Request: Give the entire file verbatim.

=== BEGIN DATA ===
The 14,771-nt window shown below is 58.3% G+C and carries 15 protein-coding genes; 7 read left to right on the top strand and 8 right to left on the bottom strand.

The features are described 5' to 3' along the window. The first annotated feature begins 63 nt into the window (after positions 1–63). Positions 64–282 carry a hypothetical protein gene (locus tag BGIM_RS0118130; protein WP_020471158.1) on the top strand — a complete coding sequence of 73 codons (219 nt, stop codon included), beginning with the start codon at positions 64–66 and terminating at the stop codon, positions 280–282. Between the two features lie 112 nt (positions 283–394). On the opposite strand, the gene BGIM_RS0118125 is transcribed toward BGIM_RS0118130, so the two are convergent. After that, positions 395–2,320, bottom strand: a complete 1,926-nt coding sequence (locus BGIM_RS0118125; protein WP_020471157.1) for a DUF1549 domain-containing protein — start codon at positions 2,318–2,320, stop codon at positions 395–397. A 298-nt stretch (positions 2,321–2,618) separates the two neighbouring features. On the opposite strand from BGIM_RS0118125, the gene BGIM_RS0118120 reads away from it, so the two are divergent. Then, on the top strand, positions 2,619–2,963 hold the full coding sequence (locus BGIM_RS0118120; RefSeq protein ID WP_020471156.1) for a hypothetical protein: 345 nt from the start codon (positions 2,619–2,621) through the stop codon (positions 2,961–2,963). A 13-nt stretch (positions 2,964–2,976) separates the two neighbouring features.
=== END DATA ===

The 14,771-nt window shown below is 58.3% G+C and carries 15 protein-coding genes; 7 read left to right on the top strand and 8 right to left on the bottom strand.

The features are described 5' to 3' along the window. The first annotated feature begins 63 nt into the window (after positions 1–63). Positions 64–282 carry a hypothetical protein gene (locus tag BGIM_RS0118130; protein WP_020471158.1) on the top strand — a complete coding sequence of 73 codons (219 nt, stop codon included), beginning with the start codon at positions 64–66 and terminating at the stop codon, positions 280–282. Between the two features lie 112 nt (positions 283–394). On the opposite strand, the gene BGIM_RS0118125 is transcribed toward BGIM_RS0118130, so the two are convergent. After that, positions 395–2,320, bottom strand: a complete 1,926-nt coding sequence (locus BGIM_RS0118125; protein WP_020471157.1) for a DUF1549 domain-containing protein — start codon at positions 2,318–2,320, stop codon at positions 395–397. A 298-nt stretch (positions 2,321–2,618) separates the two neighbouring features. On the opposite strand from BGIM_RS0118125, the gene BGIM_RS0118120 reads away from it, so the two are divergent. Then, on the top strand, positions 2,619–2,963 hold the full coding sequence (locus BGIM_RS0118120; RefSeq protein ID WP_020471156.1) for a hypothetical protein: 345 nt from the start codon (positions 2,619–2,621) through the stop codon (positions 2,961–2,963). A 13-nt stretch (positions 2,964–2,976) separates the two neighbouring features.